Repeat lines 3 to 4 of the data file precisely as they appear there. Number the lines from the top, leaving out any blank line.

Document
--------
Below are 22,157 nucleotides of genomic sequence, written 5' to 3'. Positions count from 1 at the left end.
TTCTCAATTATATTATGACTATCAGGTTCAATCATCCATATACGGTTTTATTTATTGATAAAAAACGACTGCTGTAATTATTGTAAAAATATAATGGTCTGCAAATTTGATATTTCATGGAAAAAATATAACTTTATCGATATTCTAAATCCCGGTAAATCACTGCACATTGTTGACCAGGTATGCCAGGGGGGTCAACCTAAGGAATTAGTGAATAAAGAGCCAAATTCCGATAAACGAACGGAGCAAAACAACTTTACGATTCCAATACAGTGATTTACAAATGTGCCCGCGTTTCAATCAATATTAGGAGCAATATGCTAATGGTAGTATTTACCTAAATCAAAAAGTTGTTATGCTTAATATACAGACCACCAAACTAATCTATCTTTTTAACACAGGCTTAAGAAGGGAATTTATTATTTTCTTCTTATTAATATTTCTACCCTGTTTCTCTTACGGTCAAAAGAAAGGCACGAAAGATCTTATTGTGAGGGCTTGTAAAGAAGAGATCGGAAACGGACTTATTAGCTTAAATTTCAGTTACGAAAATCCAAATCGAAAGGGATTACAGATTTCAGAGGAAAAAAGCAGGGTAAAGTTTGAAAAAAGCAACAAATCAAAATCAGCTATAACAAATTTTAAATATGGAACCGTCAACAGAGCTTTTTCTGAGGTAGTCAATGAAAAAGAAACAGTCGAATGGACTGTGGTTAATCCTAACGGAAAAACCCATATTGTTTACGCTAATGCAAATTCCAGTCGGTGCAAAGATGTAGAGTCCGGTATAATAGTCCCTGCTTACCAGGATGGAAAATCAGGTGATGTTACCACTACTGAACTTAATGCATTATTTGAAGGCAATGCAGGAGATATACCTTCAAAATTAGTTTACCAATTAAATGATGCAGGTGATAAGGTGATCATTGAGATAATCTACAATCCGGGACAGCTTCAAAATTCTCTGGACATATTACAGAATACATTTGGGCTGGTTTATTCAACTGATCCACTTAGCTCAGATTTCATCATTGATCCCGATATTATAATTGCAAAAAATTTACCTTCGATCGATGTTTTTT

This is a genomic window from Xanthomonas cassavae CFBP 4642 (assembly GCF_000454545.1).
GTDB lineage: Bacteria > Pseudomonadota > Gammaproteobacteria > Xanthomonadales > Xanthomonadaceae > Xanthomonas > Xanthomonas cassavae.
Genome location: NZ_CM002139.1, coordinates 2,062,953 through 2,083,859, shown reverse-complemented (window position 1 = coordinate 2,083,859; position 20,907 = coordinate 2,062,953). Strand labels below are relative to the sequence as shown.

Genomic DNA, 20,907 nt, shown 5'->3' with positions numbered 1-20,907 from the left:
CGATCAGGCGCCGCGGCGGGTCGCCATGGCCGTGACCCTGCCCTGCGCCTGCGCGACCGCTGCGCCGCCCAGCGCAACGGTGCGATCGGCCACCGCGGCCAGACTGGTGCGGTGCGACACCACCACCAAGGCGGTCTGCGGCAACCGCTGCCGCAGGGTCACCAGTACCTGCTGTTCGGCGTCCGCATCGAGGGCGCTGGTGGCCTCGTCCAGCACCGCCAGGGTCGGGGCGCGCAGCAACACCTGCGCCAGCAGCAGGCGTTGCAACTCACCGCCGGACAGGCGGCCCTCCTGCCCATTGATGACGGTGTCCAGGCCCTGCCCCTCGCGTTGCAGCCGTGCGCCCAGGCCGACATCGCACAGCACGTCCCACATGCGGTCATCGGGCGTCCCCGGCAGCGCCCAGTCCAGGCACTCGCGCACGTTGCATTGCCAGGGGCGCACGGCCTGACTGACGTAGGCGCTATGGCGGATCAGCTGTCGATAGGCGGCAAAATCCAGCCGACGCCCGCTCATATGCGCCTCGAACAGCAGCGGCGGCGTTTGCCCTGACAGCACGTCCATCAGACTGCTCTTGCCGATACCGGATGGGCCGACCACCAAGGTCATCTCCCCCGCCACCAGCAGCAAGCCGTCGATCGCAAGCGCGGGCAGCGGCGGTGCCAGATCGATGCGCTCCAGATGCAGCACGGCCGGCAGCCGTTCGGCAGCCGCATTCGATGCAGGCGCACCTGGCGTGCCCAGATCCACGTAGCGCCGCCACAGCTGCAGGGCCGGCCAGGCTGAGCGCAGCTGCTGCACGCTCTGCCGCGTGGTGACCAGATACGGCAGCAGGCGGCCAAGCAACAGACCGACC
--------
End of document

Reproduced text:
This is a genomic window from Xanthomonas cassavae CFBP 4642 (assembly GCF_000454545.1).
GTDB lineage: Bacteria > Pseudomonadota > Gammaproteobacteria > Xanthomonadales > Xanthomonadaceae > Xanthomonas > Xanthomonas cassavae.